Collection of Linux related news hopefully!

One of the most popular open-source media center applications that's available on Linux (and other platforms) is getting a new name.

The post Open-Source Media Center ‘XBMC’ Announces New Name first appeared on OMG! Ubuntu!.

Our Introduction to Linux edX course starts today, so if you’re not already enrolled, here are 10 reasons why you should sign up now.

The Linux Foundation's free online course, Introduction to Linux, started today on the edX website. Students have already begun to take the course, which covers the basic tools and techniques commonly used by Linux programmers, system administrators and end users. It's not too late to sign up!

Development of Ubuntu 14.10 continues, as the second alpha releases of the cycle are made available for download, including Lubuntu.

The post Second Alpha for Ubuntu 14.10 Flavors Released first appeared on OMG! Ubuntu!.

Linux distributions can be as feature-packed or as stripped back as needed, powering anything from inner-city signage to city council desktops.

The post How to Easily Create a Ubuntu Kiosk Computer first appeared on OMG! Ubuntu!.

How to install ownCloud 7 and configure its best new feature, server-to-server sharing.

Eric Brown takes a look at some of the more commercial Raspberry Pi-like and Pi- based boards and computers available for sale today.

An improved way of quitting running applications in Ubuntu for devices is about to land in development builds — and this is how it works.

The post Ubuntu Phone Adds New ‘Swipe to Close’ App Gesture first appeared on OMG! Ubuntu!.

If you're yet to retrieve files stored on Ubuntu One, Canonical's zombified cloud storage service, you are pretty much out of time.

The post Ubuntu Gone: Deadline Sees All Ubuntu One Data Deleted first appeared on OMG! Ubuntu!.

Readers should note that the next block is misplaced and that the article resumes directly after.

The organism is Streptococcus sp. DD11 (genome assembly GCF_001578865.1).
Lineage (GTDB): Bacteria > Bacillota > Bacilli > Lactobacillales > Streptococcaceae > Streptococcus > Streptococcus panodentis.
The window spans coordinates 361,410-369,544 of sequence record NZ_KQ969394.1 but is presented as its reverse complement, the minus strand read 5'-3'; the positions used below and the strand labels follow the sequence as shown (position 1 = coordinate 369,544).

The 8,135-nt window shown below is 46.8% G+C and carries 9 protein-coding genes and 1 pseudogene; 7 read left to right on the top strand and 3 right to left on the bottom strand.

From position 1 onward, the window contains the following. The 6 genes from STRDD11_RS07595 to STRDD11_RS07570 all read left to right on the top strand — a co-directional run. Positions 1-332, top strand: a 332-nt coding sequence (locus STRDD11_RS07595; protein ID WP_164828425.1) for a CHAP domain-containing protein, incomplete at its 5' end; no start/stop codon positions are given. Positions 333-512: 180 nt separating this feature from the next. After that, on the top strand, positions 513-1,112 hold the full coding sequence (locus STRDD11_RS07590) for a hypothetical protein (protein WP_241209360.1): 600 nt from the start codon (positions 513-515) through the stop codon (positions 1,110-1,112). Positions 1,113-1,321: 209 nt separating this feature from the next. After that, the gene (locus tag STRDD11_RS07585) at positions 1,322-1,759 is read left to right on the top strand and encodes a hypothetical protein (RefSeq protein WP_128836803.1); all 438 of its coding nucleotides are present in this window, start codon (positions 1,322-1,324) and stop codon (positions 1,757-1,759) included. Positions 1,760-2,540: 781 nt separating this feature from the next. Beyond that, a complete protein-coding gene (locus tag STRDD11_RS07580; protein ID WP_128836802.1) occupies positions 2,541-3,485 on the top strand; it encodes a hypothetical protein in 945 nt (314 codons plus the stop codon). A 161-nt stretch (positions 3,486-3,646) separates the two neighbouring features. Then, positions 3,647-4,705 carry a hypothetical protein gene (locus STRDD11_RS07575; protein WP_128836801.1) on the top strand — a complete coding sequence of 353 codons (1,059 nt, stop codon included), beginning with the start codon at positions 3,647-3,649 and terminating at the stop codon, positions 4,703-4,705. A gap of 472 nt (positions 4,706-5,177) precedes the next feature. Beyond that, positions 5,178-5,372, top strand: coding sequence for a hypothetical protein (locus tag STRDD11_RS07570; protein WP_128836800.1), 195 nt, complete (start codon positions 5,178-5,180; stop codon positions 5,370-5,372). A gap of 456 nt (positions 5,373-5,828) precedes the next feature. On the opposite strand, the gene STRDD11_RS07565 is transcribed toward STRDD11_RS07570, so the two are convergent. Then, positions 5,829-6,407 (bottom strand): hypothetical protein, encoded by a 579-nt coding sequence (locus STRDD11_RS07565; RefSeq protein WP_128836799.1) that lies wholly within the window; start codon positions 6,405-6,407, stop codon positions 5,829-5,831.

rtoz writes with this excerpt from an IDG story about the creation of an Android fork made just for Google's modular cell-phone project : A special edition of Android had to be created for the unique customizable design of Project Ara, said George Grey, CEO of Linaro. ... Android can already plug and play SD cards. But Grey said additional OS functionality is needed for storage, cameras and other modules that are typically inside smartphones, but can now be externally added to Project Ara. A lot of work is also being done on UniPro transport drivers, which connect modules and components in Project Ara. UniPro protocol drivers in Android will function much like the USB protocol, where modules will be recognized based on different driver "classes," such as those for networking, sensor, imaging, input and others. Some attachable parts may not be recognized by Android. For those parts, separate drivers need to be developed by module makers through emulators. "That will be need to be done in a secure system so the device can't do damage to the system," Grey said. Project Ara is a very disruptive concept, and it turns around conventional thinking on how to build phones, Grey said.

Read more of this story at Slashdot.